Tag: Lewis

We Are Not Our Own

There are some days that I’m nearly overwhelmed by the sinfulness of man. The more one appreciates the holiness of God and the absolute “rightness” of His laws, the more our deviations from His ways appear ludicrous and—well—downright stupid. C. S. Lewis dissected this abominable foolishness of sin in chapter five of his The Problem of Pain. From the first moment a creature becomes aware of God as God and of itself as self, the terrible alternative of choosing God… Read more »

Lewis & America: A Conclusion

Yesterday was the final class for my C. S. Lewis course at SEU. This is the third time I’ve taught the course, and probably the best, as I’ve grown more comfortable sharing what I’ve learned about Lewis and his writings. The students read a lot of Lewis, from autobiography to apologetics to fantasy. Some have testified that taking the course at this time was a great help to their faith, as they were struggling in different ways. That kind of… Read more »

The “Rumour” Is True: We Shall Get In

The reading assignment I gave my C. S. Lewis class for yesterday was his magnificent sermon, “The Weight of Glory.” As always, I went through with them some of Lewis’s key passages, marveling at the way he chose to express the almost-inexpressible. Looking it over again this morning, I thought I would highlight a section that didn’t stand out to me as much yesterday but most certainly did this morning. Isn’t that the way it is, whether reading someone like… Read more »

Faith or a House of Cards?

I’m down to the last couple of weeks now for my Southeastern University course on C. S. Lewis. I’ve had the students read many of his most revered books and essays. They’ve worked through—with love, I trust—Surprised by Joy, Mere Christianity, The Screwtape Letters, The Great Divorce, That Hideous Strength, and The Last Battle. This past week, they read A Grief Observed, Lewis’s most personal little book, a heart cry for the presence of God after suffering the loss of… Read more »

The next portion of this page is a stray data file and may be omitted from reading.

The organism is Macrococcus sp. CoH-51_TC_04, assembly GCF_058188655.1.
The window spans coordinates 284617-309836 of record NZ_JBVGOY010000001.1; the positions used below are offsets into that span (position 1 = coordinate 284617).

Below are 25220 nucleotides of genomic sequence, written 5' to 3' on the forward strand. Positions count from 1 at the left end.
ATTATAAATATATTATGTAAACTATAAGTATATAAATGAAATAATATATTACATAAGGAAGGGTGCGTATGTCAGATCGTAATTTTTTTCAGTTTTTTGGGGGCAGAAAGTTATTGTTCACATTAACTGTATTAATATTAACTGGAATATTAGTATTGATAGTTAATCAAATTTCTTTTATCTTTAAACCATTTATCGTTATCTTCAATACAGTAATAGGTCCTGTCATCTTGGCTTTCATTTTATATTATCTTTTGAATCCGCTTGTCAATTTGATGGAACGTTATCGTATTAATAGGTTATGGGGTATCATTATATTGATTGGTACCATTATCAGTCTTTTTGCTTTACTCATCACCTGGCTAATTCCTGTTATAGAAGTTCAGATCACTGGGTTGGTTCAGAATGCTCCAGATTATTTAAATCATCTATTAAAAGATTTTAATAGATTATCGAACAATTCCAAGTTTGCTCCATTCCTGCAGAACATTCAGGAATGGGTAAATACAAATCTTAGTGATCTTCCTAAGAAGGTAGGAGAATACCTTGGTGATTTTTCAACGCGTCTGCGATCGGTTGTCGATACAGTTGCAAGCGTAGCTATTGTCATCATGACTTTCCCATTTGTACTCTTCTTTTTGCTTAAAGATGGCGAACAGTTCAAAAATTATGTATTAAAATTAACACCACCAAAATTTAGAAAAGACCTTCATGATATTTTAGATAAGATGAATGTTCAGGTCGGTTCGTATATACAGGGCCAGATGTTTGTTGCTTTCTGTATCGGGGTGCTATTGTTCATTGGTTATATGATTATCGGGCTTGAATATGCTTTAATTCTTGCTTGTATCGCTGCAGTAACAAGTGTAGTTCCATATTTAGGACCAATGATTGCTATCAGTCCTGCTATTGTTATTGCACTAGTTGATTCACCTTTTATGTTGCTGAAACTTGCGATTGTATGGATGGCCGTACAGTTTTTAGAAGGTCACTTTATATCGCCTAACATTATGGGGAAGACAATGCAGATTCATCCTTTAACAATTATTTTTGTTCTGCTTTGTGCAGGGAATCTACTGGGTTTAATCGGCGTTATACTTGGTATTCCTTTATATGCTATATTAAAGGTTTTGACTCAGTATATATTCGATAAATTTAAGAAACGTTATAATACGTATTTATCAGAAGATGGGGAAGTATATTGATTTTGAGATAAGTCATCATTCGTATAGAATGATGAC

Onward to a Mature Faith

Elwin Ransom, C. S. Lewis’s protagonist in his Space Trilogy, tells the fictional Lewis in the novel Perelandra that he [Ranson] is about to be transported in a rather mysterious fashion to another planet. The Lewis character asks Ransom if he has any idea what to expect. Is it safe? Will he be able to breathe? What will he eat? Does he have any confidence that he will return? “If you mean, Does my reason accept the view that he… Read more »

Beginning Chapter One of the Great Story

It’s been a great C. S. Lewis semester for me: teaching my Lewis course at Southeastern University; enjoying the opportunity to teach his Mere Christianity along with my book, America Discovers C. S. Lewis, at my church every Wednesday evening; and having the privilege of sharing about my book at the Wade Center at Wheaton College. I don’t take any of this for granted, and I appreciate all the doors the Lord has opened in the last four years since… Read more »

From Atheism to Christianity: Lewis’s Winding Path

C. S. Lewis’s winding path from atheism to Christian faith is a fascinating journey. We can take that journey with him in Surprised by Joy, his step-by-step account of how God led this proud young intellectual to the point of surrender—to becoming, in his own words, “the most dejected and reluctant convert in all England.” Lewis, the avidly voracious reader, found, at a certain point in his life, all of his books beginning to turn against him. They kept leading… Read more »